man/ There is no doing any good;
for boys and girls who are obstinate^
and will not take advice and do as
they are bid. No, no! such child-*
ren never have made great men and
women; but are neglecte^ ami di>
An Episode; shewing how Sir Toby
Thompson became a great man, and
obtained so much money, and such
a fine coach.
Giles came back puffing and blowing, now father, tell me, now father,
tell me, says he, how I may get such
a fine coach as Sir Toby's Ay, says
the father, that I will, Giles; I will
tell you how Sir Toby got his, and
If you behave in the same manner that
Sir Toby did, you may get one also,
and take up your poor father to ride
with you, when he is grown old and
Sir Toby Thompson was the son of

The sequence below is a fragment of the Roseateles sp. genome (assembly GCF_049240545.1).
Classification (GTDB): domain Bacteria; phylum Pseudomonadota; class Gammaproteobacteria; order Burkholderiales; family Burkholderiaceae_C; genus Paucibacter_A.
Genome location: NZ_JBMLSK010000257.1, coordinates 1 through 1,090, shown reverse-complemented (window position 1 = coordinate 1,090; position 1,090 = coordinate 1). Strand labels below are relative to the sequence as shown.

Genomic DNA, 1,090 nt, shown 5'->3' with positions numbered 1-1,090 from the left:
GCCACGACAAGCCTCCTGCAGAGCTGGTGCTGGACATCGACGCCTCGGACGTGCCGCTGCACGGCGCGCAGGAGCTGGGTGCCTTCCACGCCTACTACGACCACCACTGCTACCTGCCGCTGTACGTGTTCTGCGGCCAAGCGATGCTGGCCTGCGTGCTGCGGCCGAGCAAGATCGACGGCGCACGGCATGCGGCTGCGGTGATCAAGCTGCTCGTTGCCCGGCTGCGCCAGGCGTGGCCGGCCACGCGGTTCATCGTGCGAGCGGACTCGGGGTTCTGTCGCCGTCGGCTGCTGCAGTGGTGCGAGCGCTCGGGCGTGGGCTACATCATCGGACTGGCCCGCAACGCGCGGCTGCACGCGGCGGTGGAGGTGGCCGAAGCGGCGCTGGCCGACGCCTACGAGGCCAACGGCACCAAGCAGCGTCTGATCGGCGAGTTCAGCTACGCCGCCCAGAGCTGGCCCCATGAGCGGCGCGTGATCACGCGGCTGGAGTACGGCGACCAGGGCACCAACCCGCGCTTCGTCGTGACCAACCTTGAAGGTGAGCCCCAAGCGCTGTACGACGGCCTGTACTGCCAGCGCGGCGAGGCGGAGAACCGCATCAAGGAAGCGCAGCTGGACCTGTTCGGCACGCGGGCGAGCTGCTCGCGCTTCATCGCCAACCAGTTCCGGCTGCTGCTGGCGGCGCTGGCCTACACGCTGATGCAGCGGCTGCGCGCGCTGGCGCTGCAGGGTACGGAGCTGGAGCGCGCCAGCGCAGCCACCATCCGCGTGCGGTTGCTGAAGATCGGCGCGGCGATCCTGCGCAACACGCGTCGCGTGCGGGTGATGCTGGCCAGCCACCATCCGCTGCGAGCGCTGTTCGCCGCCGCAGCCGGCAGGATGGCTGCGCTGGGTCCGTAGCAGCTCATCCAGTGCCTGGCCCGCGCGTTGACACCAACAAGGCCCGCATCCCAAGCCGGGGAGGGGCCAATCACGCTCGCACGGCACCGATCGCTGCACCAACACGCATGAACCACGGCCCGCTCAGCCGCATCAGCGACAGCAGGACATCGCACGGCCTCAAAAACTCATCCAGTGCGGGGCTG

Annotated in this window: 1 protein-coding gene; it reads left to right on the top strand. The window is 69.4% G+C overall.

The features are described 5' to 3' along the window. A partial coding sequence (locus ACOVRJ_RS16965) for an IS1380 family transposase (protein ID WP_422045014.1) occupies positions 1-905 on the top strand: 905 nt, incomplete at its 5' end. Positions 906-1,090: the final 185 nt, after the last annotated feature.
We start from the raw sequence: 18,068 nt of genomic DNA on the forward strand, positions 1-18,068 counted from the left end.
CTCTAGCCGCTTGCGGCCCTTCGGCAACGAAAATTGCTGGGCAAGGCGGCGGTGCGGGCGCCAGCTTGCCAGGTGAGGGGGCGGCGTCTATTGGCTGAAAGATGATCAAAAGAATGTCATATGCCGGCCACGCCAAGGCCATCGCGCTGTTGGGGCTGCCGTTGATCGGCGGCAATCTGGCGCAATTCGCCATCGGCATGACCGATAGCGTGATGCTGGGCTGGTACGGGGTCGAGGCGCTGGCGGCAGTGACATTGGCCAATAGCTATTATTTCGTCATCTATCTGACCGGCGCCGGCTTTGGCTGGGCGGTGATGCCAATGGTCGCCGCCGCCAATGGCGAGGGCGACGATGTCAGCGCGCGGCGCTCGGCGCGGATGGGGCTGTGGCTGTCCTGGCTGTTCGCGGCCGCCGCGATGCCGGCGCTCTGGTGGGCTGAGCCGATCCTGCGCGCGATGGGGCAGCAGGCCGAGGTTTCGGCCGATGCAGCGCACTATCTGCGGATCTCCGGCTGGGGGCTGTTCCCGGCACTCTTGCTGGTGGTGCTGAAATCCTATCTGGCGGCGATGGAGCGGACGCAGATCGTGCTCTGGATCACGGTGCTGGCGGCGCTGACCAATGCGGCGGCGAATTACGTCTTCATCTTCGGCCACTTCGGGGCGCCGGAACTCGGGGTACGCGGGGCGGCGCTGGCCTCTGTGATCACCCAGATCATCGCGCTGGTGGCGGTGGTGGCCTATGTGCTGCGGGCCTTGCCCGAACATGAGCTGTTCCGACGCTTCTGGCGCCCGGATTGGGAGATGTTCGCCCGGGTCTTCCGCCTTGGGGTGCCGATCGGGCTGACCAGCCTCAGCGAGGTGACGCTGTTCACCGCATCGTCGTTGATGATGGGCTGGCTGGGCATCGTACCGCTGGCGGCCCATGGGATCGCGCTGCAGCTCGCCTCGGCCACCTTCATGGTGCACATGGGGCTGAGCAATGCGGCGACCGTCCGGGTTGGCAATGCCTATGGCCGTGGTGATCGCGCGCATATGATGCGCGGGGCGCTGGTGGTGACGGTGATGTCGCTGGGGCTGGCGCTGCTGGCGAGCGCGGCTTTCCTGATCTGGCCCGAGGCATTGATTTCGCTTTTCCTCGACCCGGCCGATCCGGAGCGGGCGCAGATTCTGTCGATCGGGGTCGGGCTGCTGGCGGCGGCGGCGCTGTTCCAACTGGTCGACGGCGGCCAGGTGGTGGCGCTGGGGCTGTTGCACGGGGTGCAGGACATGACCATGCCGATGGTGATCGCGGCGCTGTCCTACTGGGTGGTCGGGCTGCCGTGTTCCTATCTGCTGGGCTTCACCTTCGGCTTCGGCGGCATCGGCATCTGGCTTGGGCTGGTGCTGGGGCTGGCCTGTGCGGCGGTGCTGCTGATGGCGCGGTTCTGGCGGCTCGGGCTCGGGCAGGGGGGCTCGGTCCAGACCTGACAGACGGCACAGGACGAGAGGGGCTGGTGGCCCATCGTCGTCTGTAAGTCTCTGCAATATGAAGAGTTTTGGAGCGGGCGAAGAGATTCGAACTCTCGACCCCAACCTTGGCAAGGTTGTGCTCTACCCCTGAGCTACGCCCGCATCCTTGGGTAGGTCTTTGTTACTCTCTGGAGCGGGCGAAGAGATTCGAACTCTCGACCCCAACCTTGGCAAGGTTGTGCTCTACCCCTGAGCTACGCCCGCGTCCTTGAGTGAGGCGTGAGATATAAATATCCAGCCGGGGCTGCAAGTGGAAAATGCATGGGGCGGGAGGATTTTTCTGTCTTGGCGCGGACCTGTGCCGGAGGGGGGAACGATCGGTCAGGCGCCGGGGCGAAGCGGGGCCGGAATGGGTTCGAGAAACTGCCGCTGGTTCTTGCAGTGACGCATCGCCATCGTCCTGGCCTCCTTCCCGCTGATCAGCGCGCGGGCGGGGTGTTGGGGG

Goody Thompson, and lived at this
little Hut upon the Green.    His mother was a poor widow, and had three
children. Toby was the eldest, and
as she was obliged to go out every
day to washing, scouring, and such
sort of work, she left little Toby at
home to take care of his brother and
sister, and lead them about.
It happened one day that Goody
Thompson had no victuals to leave thfe
children, and they were all crying at
the time., when Mr. Goodwill, a rich
London tradesman, who had a house
in this county, was going by* Bless
me, says Mrs. Goodwill, who was with
her husband, what is the matter with
these poor children, and stepping up
to the littji one, wh$t do you cry fpr?
Said she ; t am hungry, answered the*
child ; and I want some bread, cried
the other. And what do you cry
for ? says Mrs. Goodwill to Toby,
because i have no bread to give to my
brother and sister, says the boy. This
is a hard case, says Mrs. Goodwill ; I
pity the poor children, let us take them
home with us and feed them. Ay,
with all my heart, says Mr. Goodwill;
I pity both the children and their
mother, and I like the biggest boy
much ; for he who could forget his
own wants, and cry for those of his
brother and sistei*. must have a srood
heart. So for all they were fine folks,